To increase the income of the farmers and fishermen of the country, infrastructure related to processing is also being expanded rapidly. In 2014, there were only 2 mega Food Parks in the country. Today 19 mega Food Parks are functioning in the country. Now the target is to take their number to more than 40. There were just 5 waterways in 2014, today India has 13 functional waterways. Turnaround time of vessels at the ports has come down to 27 hours from over 41 hours in 2014. The country has realised the pledge of One Nation, One Grid. Today India has 4.25 lakh circuit kilometers of power transmission lines compared to 3 lakh circuit kilometers in 2014.

With the development of quality infrastructure, India can realize the dream of becoming the business capital of the world. PM Gati Shakti will be the driving factor. Just as JAM (Jan Dhan, Aadhar, Mobile) trinity revolutionized accessibility of government’s welfare schemes to the people, PM Gati Shakti will do the same in the field of infrastructure. With the Gati Shakti National Master Plan, India’s economic growth will find greater traction through major infrastructure upgrades, that will cut logistics costs and enhance efficiency. Essentially, the Gati Shakti project will be an integrated umbrella of over Rs 111 lakh crore worth of projects, under the National Infrastructure Pipeline (NIP) for the period 2021-25. This includes reducing the ratio of logistical costs to GDP that has prevailed at over 14%, before PM Modi took charge, to an aspirational level of sub 8%. Reducing vehicular emissions to meet climate change commitments, curtailing input costs on fuel, a fillip to efficiency in port operations, improvement in cargo handling capacity, and cutting vessel turnaround time, will be the added benefits and byproducts of the ambitious Gati Shakti project. The observations in the Economic Survey for 2020-21 underscore the role of active Centre-State partnerships for infrastructure building. Significant delays to projects can often be traced to hostile land acquisition decisions that alienate communities or violate environmental laws.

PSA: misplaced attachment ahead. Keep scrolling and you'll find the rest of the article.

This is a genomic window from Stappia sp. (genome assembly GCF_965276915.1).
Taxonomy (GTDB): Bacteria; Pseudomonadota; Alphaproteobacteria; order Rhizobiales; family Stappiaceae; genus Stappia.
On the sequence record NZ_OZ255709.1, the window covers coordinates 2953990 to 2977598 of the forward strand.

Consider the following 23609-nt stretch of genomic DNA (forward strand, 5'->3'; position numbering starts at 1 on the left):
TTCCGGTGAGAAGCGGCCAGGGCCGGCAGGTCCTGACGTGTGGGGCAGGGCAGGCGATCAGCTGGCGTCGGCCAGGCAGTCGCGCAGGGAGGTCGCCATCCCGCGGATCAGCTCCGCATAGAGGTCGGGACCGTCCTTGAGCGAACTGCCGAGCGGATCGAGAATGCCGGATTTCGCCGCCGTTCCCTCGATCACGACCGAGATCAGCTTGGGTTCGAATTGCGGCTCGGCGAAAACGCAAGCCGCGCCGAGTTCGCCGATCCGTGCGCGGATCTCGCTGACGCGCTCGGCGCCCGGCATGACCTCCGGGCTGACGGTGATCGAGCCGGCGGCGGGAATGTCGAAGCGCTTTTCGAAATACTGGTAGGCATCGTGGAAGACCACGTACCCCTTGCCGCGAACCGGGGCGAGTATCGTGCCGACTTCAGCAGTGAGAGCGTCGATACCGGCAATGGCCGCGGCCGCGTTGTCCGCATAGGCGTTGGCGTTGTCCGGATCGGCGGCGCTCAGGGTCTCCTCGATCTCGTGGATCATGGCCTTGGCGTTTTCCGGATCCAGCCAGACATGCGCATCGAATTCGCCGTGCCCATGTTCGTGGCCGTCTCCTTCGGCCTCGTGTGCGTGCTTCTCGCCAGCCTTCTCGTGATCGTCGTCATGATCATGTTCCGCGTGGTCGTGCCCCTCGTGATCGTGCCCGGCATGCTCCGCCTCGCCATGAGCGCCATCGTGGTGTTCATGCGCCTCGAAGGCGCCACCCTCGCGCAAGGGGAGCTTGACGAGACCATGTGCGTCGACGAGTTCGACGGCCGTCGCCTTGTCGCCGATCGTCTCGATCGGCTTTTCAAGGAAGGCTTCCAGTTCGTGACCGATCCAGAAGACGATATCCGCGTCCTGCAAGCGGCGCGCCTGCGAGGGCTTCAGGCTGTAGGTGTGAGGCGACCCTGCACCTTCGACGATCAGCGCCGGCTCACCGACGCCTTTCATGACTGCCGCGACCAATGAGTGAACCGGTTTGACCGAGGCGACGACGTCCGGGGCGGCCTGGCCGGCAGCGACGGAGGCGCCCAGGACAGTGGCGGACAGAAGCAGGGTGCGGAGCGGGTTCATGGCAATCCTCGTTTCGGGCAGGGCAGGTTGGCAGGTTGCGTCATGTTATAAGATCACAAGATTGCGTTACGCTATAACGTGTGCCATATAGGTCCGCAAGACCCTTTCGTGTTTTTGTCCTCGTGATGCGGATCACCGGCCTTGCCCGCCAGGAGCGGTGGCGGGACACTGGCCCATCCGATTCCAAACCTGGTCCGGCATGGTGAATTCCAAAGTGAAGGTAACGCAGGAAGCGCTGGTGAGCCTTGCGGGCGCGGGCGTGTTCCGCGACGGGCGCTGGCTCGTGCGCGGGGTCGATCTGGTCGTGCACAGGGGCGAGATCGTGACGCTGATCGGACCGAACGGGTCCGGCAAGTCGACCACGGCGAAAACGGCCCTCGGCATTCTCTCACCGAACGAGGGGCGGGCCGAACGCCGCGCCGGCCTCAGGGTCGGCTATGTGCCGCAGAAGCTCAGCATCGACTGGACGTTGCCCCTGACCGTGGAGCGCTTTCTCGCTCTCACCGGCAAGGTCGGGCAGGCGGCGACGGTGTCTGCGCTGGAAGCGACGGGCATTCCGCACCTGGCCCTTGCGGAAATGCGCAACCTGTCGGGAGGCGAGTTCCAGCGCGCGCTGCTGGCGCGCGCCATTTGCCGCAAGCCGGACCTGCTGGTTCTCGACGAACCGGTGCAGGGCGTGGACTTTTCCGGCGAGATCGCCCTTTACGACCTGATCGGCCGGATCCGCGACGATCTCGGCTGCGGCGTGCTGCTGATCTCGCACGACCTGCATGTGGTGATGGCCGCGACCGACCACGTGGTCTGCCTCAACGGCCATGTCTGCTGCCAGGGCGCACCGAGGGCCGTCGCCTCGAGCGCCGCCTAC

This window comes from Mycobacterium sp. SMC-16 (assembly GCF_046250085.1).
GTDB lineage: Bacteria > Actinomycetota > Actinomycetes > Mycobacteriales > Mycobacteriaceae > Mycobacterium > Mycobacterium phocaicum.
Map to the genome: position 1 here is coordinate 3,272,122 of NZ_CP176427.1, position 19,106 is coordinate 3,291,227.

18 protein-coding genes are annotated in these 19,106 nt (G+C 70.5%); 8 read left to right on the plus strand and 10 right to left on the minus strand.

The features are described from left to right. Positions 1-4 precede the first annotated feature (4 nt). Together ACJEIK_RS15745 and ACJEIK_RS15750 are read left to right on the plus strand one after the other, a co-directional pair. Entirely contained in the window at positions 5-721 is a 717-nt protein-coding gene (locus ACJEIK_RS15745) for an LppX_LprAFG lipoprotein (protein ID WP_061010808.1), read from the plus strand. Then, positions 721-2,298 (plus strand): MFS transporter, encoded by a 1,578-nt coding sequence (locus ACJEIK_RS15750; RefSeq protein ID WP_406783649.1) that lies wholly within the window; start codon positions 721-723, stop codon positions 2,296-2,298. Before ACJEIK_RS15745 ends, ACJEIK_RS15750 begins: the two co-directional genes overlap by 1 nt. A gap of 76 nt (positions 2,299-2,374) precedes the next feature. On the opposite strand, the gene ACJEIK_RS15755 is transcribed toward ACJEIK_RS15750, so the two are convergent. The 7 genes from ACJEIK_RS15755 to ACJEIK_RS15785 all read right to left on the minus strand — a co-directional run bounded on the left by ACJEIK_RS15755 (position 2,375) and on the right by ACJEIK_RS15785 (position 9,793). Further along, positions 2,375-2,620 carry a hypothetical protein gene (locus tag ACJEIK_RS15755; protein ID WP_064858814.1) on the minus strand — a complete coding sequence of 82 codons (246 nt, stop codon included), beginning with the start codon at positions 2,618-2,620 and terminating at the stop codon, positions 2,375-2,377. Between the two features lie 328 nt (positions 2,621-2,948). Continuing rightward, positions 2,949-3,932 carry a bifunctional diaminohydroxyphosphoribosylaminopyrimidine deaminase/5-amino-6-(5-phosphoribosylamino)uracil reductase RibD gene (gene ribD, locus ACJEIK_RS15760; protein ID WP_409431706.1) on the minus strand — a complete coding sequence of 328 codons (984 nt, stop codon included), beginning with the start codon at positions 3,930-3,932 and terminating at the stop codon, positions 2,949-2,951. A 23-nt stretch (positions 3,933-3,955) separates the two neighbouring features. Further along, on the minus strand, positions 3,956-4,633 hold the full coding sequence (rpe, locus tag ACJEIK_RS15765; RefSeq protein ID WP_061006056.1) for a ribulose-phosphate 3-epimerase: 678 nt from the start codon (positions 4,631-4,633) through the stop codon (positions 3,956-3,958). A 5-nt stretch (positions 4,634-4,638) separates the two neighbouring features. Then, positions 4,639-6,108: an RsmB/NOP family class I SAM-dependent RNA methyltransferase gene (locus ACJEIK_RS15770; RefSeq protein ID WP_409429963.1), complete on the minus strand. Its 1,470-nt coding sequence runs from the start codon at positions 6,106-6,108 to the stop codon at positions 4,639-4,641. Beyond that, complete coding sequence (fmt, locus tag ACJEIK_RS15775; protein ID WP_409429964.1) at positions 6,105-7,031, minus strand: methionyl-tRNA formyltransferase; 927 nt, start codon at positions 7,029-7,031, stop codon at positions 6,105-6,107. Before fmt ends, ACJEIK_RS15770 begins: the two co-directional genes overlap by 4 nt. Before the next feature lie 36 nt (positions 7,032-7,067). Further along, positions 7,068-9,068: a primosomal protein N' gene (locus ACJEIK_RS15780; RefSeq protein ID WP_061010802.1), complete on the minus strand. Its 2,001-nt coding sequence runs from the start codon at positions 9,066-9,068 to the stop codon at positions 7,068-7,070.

It is to the Modi government’s credit that environmental integrity has never been compromised and rehabilitation of affected people has always been given utmost priority. The Jewar airport’s strategic location will create over 1 lakh job opportunities for the young from adjoining areas: Aligarh, Hapur, Greater Noida, Ghaziabad, and Bulandshahr.

The airport will be spread over 1334 hectares of land and will have a capacity to serve around 1.2 crore passengers, annually. That number will go up to over 7 crore passengers from 2040 onwards. Job opportunities will come not just from work at the airport but also from allied industries like storage, defence, and food. But beyond all these numbers, what stands out is the fact that the UP government spent Rs 4326 crore on the acquisition of land, rehabilitation, and resettlement. Be it Purvanchal expressway or the upcoming Jewar airport, the ability to coordinate seamlessly with the concerned State government and translate vision into reality has been the high point of PM Modi’s holistic, development-oriented agenda.

The writer is an Economist, National Spokesperson of the BJP and the Bestselling Author of ‘Truth & Dare-The Modi Dynamic’. Views expressed are the writer’s personal